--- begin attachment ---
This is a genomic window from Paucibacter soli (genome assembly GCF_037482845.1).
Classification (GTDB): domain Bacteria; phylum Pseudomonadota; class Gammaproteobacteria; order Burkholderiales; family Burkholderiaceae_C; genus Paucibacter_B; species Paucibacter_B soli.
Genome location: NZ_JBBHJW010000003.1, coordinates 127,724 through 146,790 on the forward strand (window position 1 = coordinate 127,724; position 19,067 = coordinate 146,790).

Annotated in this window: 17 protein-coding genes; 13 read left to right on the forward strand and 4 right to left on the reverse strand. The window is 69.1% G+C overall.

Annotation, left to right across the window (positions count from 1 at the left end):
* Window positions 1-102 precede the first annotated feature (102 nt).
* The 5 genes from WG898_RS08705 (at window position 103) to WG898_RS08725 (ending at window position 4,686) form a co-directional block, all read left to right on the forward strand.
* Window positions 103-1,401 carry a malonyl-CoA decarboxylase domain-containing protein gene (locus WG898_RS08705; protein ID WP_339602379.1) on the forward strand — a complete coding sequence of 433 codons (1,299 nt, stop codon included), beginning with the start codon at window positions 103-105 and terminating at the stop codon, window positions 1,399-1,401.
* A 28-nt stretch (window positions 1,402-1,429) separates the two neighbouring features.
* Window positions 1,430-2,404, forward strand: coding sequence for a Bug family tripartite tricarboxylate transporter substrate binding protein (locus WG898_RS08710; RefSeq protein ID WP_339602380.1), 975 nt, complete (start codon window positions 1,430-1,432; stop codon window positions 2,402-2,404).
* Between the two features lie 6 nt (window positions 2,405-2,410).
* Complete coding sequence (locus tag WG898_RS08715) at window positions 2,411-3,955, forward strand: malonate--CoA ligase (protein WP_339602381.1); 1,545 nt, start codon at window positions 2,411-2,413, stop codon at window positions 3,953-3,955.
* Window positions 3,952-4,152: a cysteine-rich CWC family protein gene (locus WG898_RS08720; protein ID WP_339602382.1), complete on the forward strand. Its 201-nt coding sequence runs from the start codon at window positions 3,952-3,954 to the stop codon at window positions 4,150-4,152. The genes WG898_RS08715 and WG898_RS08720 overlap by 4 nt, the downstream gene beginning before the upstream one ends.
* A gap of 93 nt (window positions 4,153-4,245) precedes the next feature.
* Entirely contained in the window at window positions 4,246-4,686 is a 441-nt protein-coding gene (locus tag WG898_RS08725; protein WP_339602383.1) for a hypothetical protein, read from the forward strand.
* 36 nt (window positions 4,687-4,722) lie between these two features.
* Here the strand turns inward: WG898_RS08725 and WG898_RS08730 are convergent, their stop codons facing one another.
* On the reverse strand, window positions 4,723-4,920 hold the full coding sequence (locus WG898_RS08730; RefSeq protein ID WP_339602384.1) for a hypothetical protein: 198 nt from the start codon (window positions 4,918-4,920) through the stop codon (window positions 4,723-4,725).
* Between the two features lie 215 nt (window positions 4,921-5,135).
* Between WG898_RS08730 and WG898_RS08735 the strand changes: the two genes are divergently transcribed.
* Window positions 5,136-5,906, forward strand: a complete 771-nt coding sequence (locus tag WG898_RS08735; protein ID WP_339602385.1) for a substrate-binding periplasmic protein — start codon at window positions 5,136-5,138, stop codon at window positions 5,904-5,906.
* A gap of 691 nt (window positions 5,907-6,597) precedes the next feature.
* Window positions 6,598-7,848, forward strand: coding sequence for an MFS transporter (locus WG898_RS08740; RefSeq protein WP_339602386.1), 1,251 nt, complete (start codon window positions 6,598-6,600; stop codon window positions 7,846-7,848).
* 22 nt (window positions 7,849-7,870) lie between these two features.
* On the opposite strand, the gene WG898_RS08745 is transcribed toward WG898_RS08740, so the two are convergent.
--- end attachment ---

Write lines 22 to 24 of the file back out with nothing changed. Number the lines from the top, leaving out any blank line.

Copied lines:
* A gap of 691 nt (window positions 5,907-6,597) precedes the next feature.
* Window positions 6,598-7,848, forward strand: coding sequence for an MFS transporter (locus WG898_RS08740; RefSeq protein WP_339602386.1), 1,251 nt, complete (start codon window positions 6,598-6,600; stop codon window positions 7,846-7,848).
* 22 nt (window positions 7,849-7,870) lie between these two features.